A case was brought in the Minnesota Court of Appeals which challenged the decision of an unemployment law judge (ULJ) in which the appellant was ineligible for unemployment benefits because he quit his job without good reason caused by the employer. 

The employer, a provider of fire/life-safety equipment and services, supplied safety glasses, dust masks and gloves to the shop technicians and required them to be worn in order to prevent exposure to chemicals. The employer had also recently remodeled the shop room to install a utility fan with the intent to improve ventilation. 

Despite the remodeling, the appellant quit his job and claimed the shop was not properly ventilated and therefore resulted in too much exposure to a harmful chemical associated with fire extinguishers. The appellant subsequently established a benefit account with the Minnesota Department of Employment and Economic Development. A department administrative clerk issued a determination of eligibility, which concluded the appellant had indeed quit for good reason because of potential chemical exposure. 

The employer appealed the decision. Following a hearing, the ULJ determined the “work conditions were not a reason which would compel a reasonable employee to quit and become unemployed because the preponderance of the evidence shows that Respondent-Employer provided personal protective equipment to minimize exposure and took steps to improve ventilation.” 

The ULJ also found that the appellant never complained to his employer about the working conditions. Thus, the ULJ concluded the appellant was not eligible for unemployment benefits. In its decision the court stated, “An applicant who quit(s) employment is ineligible for all unemployment benefits unless he or she qualifies under one of the enumerated exceptions to ineligibility.” 

One exception to ineligibility for unemployment benefits is if a worker resigned due to a good reason caused by the employer, which is defined exclusively by Minnesota statute. A good reason caused by the employer is “a reason: (1) that is directly related to the employment and for which the employer is responsible; (2) that is adverse to the worker; and (3) that would compel an average, reasonable worker to quit and become unemployed rather than remaining in the employment.”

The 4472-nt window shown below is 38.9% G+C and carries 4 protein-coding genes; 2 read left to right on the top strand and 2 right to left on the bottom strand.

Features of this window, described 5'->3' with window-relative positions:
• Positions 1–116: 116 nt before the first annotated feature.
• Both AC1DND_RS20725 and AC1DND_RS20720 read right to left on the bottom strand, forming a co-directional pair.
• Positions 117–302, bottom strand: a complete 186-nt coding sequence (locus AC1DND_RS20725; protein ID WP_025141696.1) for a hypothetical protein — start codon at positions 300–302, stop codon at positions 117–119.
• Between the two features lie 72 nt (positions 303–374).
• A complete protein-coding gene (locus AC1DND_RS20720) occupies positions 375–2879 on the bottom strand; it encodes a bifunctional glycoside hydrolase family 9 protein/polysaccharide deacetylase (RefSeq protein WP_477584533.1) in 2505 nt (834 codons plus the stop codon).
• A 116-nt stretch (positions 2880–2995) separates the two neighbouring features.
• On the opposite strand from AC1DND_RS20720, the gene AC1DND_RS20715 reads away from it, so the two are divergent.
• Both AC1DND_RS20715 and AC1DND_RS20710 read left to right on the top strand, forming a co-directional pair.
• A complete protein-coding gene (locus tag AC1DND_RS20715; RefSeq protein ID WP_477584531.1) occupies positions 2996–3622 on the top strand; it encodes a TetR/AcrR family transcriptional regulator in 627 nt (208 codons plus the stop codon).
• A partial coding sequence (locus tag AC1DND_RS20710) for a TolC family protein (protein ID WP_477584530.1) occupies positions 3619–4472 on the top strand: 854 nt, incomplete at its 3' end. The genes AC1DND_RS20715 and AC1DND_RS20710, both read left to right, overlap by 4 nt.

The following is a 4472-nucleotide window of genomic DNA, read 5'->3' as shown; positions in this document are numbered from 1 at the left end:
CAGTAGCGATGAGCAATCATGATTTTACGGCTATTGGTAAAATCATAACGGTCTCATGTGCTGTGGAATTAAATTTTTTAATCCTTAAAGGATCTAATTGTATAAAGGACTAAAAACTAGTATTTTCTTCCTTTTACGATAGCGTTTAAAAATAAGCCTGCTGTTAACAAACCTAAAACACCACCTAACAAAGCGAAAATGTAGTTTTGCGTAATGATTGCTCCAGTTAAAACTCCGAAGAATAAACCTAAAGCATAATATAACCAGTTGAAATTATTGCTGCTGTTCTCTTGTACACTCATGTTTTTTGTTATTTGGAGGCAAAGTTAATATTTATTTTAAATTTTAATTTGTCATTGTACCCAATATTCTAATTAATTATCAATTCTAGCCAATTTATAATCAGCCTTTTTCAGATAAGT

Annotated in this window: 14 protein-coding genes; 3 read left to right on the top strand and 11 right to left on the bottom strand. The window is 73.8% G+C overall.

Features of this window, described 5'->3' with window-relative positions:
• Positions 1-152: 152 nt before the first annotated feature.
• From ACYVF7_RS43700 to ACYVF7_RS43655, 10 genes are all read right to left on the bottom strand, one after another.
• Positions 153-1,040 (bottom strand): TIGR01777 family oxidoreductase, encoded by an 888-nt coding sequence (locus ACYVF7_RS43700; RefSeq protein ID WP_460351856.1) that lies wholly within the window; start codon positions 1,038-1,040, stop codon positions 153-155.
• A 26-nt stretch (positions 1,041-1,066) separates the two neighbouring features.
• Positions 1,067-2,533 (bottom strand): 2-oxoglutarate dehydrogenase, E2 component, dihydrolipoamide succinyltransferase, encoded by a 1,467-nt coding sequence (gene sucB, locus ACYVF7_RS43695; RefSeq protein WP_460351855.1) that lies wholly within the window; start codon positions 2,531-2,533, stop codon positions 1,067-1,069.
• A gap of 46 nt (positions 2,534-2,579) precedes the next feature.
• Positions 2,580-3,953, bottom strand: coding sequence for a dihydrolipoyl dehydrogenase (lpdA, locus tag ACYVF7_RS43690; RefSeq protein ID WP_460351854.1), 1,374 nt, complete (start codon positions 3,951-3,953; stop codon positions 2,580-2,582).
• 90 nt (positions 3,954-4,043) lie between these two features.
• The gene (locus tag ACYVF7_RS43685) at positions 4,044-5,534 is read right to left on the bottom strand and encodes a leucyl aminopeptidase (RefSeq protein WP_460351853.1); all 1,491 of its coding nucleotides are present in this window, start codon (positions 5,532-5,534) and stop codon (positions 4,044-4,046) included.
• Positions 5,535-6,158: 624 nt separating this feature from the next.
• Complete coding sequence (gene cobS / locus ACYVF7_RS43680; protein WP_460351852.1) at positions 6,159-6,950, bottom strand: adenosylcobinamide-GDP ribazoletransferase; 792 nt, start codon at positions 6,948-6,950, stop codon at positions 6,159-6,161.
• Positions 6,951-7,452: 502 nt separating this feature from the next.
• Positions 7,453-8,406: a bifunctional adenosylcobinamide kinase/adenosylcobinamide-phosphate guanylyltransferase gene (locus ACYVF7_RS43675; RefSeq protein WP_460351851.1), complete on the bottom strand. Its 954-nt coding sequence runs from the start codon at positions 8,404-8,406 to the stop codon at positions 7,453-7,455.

That statute continues, “If an applicant was subjected to adverse working conditions by the employer, the applicant must complain to the employer and give the employer a reasonable opportunity to correct the adverse working conditions before that may be a good reason caused by the employer for quitting.” 

Here, because the ULJ found credible the branch manager’s testimony that the appellant did not complain to his employer, the court will not disturb the ULJ’s finding that the employee failed to give the employer a reasonable opportunity to correct any alleged adverse working condition as required by Minnesota statute. 

There was also no evidence the conditions of the appellant’s employment were so adverse as to compel an average, reasonable employee to quit. Although the branch manager acknowledged that exposure to large amounts of chemical powders contained in the fire-safety equipment can cause some irritation, he testified, “That’s why we require our employees to wear safety glasses.” 

The branch manager also testified the employer provides other safety equipment, such as masks and gloves to keep noxious agents off skin and out of lungs. 

The court concluded there was no evidence of adverse workplace conditions that would compel an average reasonable employee to quit. Also, because there was substantial evidence to support the appellant failed to inform his employer about his safety concerns, the ULJ did not err in determining the employee was not eligible for unemployment benefits.